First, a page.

‘Well, I’ll just prowl around a bit more,’ said Hugo, unaware of Sarah’s thoughts. ‘Find somewhere really picturesque to take the less formal shots.’
‘Try to avoid grass stains on the dresses, if you can. Please! I always get complaints.’
He tipped his head and closed his already heavy-lidded eyes, indicating that while he heard her request, he wasn’t necessarily going to concede to it.
‘It’s all right for you, no one ever moans to you!’
‘Because I’m the best,’ he said simply.
And because he was, and they both knew it, she just said, ‘I’d better get back to the hotel to make sure everyone’s there who should be, and not too many people who shouldn’t.’ She frowned. ‘I’m still not convinced it wouldn’t have been better to have the reception at the bride’s home – it’s fabulous, but they decided it was less upheaval to have it at a hotel. It is a very good hotel, of course. But the money!’ She raised her hands in a gesture of amazement. ‘Now, I must get on.’
She turned away, aware of his sleepy gaze on her back. She hoped he wouldn’t get the bridesmaids to lean against lichen-covered gravestones and thus ruin their dresses for ever, but accepted that for him getting the right shot was vital and nothing much else came into consideration. She was good at managing people and she usually got what she wanted out of them, but she was never convinced that Hugo took any notice of her at all.
As she walked back to her car she wondered if Ashlyn was the sort of bride who would encourage people to open the champagne before the wedding and turn what should be a morning of solid preparation into an extension of the hen party. But her mother would probably put a stop to anything like that. A glass for everyone during the final hair and make-up session was fine, but only one!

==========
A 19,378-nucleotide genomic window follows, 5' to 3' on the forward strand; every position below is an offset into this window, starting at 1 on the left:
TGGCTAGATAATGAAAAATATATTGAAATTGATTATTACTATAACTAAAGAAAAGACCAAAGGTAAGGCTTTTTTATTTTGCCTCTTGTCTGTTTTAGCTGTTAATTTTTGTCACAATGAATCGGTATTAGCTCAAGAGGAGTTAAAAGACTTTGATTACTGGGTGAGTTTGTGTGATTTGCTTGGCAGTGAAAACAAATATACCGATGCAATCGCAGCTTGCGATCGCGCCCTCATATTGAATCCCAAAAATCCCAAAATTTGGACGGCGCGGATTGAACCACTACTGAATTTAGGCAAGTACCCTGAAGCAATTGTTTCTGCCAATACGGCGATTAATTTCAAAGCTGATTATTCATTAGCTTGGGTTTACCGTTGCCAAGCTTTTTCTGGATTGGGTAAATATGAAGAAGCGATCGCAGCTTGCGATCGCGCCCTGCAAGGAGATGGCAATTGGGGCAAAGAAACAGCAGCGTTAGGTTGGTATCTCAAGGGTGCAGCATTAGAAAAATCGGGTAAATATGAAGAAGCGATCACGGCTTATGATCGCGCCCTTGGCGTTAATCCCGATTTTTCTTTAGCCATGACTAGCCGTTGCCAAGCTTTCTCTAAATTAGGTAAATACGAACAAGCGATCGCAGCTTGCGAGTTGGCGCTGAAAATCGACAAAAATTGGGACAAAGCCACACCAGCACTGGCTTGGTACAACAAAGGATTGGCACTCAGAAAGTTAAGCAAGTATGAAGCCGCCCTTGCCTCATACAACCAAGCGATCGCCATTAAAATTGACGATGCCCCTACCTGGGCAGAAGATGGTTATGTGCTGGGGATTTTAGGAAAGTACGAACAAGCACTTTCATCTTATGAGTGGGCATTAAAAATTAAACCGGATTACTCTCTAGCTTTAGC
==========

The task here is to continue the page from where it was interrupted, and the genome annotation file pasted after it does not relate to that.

She arrived at the hotel to a diorama of potential tragedy. Everyone was more or less static when they should have been calmly getting on with dressing the bride.
Instead, Ashlyn was sitting at the dressing table in a chemise, stockings and French knickers, with her mobile phone in her hand, tears of rage adding the wrong sort of sparkle to her eyes. Elsa, the dressmaker, waiting to help her into the dress now hanging on the back of the door, stood awkwardly inspecting her nails and picking bits of fluff off her black trousers.
Bron, in charge of hair and make-up, had also stepped back. Ashlyn’s long and slippery tresses were half up, half down, and her frantic texting had threatened her French manicure. The perfect make-up already needed reapplying.
‘What’s happened?’ demanded Sarah, instantly aware she was witnessing an unfolding calamity.
There was a moment’s tense silence and then the bride answered: ‘My fucking bridesmaid has decided not to come!’
Shock settled round the room like dust after an explosion. Sarah had never heard Ashlyn use language like that before. A moment’s reflection made her feel it was justified.
‘Oh no,’ said Sarah, her eyes shut, wondering how on earth two enchanting three-year-olds could possibly manage without an accompanying adult bridesmaid.
‘Oh yes.’ Ashlyn bit out the words between her newly whitened teeth. ‘She’s decided that a weekend away with her new boyfriend would be more fun than attending her best friend’s wedding!’